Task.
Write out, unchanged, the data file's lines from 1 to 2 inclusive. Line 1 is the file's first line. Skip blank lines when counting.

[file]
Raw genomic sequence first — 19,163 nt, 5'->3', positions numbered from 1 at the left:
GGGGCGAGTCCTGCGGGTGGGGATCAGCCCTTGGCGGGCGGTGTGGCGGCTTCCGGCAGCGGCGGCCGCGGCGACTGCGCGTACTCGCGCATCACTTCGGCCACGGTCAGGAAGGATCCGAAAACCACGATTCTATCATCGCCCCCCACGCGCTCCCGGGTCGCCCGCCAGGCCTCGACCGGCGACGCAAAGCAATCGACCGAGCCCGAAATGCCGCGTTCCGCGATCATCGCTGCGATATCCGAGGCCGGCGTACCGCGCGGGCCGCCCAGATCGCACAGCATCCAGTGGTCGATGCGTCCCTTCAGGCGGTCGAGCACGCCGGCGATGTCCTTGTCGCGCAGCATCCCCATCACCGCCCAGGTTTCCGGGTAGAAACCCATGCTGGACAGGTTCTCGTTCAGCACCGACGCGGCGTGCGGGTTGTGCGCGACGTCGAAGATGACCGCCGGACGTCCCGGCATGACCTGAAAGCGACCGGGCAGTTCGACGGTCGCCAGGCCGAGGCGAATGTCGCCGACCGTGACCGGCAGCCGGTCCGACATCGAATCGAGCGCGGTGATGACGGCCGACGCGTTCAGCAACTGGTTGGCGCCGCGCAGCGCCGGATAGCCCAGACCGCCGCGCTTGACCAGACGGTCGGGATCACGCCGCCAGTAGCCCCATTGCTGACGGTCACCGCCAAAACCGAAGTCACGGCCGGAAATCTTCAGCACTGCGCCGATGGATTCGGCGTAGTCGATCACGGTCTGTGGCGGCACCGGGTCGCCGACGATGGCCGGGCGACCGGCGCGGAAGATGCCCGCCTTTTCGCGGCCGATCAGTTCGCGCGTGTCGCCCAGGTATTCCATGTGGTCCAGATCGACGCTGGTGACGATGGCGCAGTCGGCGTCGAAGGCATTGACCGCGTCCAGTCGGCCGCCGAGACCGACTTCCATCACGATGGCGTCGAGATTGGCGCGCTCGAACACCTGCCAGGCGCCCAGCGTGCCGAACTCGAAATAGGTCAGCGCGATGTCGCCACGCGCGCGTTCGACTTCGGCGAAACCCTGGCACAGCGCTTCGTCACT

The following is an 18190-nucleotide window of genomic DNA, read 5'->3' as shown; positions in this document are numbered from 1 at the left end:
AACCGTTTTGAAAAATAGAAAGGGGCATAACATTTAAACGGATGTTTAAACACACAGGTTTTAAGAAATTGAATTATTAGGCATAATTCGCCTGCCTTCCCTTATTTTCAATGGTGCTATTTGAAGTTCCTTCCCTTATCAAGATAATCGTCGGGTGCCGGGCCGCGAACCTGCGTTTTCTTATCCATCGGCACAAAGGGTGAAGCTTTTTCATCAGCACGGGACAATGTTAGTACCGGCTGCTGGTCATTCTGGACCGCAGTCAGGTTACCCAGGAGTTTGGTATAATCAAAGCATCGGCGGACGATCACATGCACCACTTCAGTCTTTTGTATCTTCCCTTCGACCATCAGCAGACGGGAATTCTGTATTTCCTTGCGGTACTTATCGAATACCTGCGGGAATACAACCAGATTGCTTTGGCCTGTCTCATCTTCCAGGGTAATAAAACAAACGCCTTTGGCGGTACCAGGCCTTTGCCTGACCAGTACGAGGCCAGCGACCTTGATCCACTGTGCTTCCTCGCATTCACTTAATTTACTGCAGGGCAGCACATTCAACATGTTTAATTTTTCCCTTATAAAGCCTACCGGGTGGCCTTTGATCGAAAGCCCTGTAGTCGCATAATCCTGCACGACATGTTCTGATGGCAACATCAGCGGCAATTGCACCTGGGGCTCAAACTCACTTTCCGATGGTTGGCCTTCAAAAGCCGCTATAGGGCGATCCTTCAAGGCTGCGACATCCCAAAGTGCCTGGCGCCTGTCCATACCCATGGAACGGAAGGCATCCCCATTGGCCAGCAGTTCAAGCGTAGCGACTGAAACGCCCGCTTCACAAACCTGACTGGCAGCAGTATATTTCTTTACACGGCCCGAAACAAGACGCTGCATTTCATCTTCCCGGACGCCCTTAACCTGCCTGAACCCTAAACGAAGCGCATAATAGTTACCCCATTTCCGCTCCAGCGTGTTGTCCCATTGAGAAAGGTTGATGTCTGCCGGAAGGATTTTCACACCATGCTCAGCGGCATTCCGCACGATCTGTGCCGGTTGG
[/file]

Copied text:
Raw genomic sequence first — 19,163 nt, 5'->3', positions numbered from 1 at the left:
GGGGCGAGTCCTGCGGGTGGGGATCAGCCCTTGGCGGGCGGTGTGGCGGCTTCCGGCAGCGGCGGCCGCGGCGACTGCGCGTACTCGCGCATCACTTCGGCCACGGTCAGGAAGGATCCGAAAACCACGATTCTATCATCGCCCCCCACGCGCTCCCGGGTCGCCCGCCAGGCCTCGACCGGCGACGCAAAGCAATCGACCGAGCCCGAAATGCCGCGTTCCGCGATCATCGCTGCGATATCCGAGGCCGGCGTACCGCGCGGGCCGCCCAGATCGCACAGCATCCAGTGGTCGATGCGTCCCTTCAGGCGGTCGAGCACGCCGGCGATGTCCTTGTCGCGCAGCATCCCCATCACCGCCCAGGTTTCCGGGTAGAAACCCATGCTGGACAGGTTCTCGTTCAGCACCGACGCGGCGTGCGGGTTGTGCGCGACGTCGAAGATGACCGCCGGACGTCCCGGCATGACCTGAAAGCGACCGGGCAGTTCGACGGTCGCCAGGCCGAGGCGAATGTCGCCGACCGTGACCGGCAGCCGGTCCGACATCGAATCGAGCGCGGTGATGACGGCCGACGCGTTCAGCAACTGGTTGGCGCCGCGCAGCGCCGGATAGCCCAGACCGCCGCGCTTGACCAGACGGTCGGGATCACGCCGCCAGTAGCCCCATTGCTGACGGTCACCGCCAAAACCGAAGTCACGGCCGGAAATCTTCAGCACTGCGCCGATGGATTCGGCGTAGTCGATCACGGTCTGTGGCGGCACCGGGTCGCCGACGATGGCCGGGCGACCGGCGCGGAAGATGCCCGCCTTTTCGCGGCCGATCAGTTCGCGCGTGTCGCCCAGGTATTCCATGTGGTCCAGATCGACGCTGGTGACGATGGCGCAGTCGGCGTCGAAGGCATTGACCGCGTCCAGTCGGCCGCCGAGACCGACTTCCATCACGATGGCGTCGAGATTGGCGCGCTCGAACACCTGCCAGGCGCCCAGCGTGCCGAACTCGAAATAGGTCAGCGCGATGTCGCCACGCGCGCGTTCGACTTCGGCGAAACCCTGGCACAGCGCTTCGTCACT